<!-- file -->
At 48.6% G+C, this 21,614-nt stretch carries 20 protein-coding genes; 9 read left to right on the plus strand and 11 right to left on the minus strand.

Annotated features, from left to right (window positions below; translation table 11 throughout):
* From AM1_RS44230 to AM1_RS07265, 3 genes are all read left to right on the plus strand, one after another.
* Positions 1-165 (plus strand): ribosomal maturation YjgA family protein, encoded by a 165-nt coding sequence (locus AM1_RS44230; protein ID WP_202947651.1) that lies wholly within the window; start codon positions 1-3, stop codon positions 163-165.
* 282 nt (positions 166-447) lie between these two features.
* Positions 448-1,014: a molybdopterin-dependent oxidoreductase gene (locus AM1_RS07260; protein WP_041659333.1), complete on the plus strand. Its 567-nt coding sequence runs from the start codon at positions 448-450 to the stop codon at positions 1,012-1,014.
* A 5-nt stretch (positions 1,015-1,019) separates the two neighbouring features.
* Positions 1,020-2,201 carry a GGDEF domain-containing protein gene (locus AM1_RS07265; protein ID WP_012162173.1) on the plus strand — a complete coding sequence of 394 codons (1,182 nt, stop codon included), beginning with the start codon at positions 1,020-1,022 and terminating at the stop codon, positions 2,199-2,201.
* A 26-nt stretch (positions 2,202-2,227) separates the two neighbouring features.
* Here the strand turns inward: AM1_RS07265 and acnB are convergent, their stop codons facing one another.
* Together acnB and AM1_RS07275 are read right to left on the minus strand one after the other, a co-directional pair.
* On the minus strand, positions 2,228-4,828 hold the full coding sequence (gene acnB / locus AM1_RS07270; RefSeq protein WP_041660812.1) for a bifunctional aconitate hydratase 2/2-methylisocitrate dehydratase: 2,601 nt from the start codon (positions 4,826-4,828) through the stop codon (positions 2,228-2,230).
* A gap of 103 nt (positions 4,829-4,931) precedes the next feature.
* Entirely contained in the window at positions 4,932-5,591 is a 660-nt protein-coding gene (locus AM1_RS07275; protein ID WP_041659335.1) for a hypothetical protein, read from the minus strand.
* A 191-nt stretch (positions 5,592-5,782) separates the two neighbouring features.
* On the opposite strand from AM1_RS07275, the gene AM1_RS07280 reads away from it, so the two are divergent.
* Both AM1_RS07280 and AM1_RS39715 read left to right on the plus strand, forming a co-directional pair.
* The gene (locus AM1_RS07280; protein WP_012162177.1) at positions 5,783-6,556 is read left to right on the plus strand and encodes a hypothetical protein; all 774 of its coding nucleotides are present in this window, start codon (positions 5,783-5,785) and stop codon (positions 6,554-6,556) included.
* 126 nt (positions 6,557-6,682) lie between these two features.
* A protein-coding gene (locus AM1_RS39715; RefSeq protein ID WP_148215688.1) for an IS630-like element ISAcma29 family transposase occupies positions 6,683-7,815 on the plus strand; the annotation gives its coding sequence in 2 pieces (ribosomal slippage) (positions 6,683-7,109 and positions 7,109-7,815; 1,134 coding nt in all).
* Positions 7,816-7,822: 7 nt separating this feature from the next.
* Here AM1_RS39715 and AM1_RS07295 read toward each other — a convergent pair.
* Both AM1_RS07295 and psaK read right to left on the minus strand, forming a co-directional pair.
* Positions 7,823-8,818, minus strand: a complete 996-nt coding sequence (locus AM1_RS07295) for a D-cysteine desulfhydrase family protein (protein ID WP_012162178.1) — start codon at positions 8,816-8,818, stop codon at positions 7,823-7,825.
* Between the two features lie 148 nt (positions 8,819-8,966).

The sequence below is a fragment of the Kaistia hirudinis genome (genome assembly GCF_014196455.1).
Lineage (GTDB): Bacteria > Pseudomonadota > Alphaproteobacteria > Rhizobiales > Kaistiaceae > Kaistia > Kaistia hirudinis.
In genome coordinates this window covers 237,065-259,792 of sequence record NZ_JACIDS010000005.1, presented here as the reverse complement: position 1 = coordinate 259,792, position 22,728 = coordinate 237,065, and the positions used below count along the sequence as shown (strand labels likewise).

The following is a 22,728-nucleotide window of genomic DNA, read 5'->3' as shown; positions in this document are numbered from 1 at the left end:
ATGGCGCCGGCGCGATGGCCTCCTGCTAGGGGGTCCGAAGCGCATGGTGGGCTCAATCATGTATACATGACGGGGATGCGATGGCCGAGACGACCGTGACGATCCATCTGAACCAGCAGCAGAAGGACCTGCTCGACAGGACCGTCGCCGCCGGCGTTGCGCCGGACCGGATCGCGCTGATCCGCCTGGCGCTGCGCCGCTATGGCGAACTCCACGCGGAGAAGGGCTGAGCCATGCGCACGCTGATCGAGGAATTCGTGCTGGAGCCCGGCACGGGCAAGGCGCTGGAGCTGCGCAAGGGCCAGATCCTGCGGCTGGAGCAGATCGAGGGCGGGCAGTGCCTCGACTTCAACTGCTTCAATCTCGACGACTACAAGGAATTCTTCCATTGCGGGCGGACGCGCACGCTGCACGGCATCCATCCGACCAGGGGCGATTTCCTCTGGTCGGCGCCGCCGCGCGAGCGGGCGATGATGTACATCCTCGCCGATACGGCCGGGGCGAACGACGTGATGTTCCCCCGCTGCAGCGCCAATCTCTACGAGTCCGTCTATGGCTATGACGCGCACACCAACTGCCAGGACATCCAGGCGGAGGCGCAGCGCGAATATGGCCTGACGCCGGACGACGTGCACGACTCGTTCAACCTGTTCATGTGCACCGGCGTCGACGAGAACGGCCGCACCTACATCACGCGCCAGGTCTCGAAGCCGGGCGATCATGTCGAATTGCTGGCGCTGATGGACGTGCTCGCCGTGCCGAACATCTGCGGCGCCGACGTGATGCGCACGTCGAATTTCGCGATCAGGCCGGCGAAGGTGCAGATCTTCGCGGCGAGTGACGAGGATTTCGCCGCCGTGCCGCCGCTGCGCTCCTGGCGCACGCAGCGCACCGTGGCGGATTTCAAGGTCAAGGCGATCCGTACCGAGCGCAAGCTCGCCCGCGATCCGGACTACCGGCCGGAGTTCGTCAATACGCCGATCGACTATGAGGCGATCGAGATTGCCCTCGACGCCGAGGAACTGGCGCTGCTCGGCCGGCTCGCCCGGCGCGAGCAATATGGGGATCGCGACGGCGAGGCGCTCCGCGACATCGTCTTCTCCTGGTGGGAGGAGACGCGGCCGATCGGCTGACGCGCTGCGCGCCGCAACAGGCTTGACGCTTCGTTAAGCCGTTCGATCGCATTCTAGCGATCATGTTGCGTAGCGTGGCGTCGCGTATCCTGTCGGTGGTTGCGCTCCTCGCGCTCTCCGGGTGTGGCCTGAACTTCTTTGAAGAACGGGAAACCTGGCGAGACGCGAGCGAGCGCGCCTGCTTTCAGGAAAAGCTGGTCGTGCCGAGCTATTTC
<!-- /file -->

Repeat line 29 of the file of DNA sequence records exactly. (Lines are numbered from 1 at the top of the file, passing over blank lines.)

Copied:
The following is a 22,728-nucleotide window of genomic DNA, read 5'->3' as shown; positions in this document are numbered from 1 at the left end: